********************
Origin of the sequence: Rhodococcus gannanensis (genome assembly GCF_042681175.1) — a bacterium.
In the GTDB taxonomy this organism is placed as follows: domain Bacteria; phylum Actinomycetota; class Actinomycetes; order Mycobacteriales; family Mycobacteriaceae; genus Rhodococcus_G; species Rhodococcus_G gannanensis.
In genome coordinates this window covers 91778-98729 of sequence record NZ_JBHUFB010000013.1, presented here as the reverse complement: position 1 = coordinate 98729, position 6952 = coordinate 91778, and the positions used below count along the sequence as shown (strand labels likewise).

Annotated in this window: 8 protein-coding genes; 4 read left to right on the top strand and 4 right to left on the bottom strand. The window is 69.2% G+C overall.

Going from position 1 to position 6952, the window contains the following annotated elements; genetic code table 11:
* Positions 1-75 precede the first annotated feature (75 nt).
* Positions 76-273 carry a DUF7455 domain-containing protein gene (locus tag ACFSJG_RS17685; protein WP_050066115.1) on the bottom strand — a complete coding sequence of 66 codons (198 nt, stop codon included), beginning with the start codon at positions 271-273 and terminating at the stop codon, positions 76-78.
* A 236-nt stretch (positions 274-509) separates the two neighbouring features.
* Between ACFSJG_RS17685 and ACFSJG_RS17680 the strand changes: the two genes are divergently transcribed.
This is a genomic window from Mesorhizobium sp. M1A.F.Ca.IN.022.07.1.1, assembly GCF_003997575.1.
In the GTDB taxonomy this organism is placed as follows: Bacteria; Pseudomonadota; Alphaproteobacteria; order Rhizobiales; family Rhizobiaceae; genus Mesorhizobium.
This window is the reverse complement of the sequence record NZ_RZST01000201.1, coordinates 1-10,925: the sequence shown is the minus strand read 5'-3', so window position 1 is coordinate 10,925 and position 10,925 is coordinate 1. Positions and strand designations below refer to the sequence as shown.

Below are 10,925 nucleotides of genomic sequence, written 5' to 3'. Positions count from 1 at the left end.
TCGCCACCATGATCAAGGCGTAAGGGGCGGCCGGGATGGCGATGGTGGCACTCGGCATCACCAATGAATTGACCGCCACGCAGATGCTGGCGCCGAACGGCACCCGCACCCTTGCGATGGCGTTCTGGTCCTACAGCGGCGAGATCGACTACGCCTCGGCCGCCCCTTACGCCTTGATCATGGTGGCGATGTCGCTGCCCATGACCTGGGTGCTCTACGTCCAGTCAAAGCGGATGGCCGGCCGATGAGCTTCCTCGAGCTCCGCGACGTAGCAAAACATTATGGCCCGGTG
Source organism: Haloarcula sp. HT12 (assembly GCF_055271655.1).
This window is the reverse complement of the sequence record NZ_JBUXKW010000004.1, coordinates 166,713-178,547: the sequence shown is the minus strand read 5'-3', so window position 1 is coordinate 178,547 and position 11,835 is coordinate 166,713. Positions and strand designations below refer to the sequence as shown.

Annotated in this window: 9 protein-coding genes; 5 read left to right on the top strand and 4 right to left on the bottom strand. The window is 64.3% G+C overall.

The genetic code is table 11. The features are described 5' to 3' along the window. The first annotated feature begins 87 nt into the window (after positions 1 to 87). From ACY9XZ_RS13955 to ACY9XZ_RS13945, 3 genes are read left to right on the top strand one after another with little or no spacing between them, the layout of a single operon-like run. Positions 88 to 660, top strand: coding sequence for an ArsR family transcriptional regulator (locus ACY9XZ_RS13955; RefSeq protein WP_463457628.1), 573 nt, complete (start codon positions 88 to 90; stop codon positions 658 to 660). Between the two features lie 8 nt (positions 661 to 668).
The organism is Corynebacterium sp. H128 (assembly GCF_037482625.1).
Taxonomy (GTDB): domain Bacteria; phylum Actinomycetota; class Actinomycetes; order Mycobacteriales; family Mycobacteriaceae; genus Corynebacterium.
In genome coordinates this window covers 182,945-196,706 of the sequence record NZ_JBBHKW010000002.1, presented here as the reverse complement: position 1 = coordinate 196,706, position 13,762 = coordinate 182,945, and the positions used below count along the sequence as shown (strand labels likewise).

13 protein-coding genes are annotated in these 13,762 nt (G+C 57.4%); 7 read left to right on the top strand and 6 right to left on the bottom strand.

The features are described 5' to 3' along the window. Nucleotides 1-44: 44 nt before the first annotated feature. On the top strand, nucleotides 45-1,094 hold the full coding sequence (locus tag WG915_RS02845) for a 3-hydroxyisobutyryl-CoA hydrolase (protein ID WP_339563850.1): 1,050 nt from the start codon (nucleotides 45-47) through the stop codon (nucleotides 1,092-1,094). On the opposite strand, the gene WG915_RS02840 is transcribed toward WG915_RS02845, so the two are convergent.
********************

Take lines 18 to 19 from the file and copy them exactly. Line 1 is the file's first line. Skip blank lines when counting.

The genetic code is table 11. The features are described 5' to 3' along the window. The first annotated feature begins 87 nt into the window (after positions 1 to 87). From ACY9XZ_RS13955 to ACY9XZ_RS13945, 3 genes are read left to right on the top strand one after another with little or no spacing between them, the layout of a single operon-like run. Positions 88 to 660, top strand: coding sequence for an ArsR family transcriptional regulator (locus ACY9XZ_RS13955; RefSeq protein WP_463457628.1), 573 nt, complete (start codon positions 88 to 90; stop codon positions 658 to 660). Between the two features lie 8 nt (positions 661 to 668).
The organism is Corynebacterium sp. H128 (assembly GCF_037482625.1).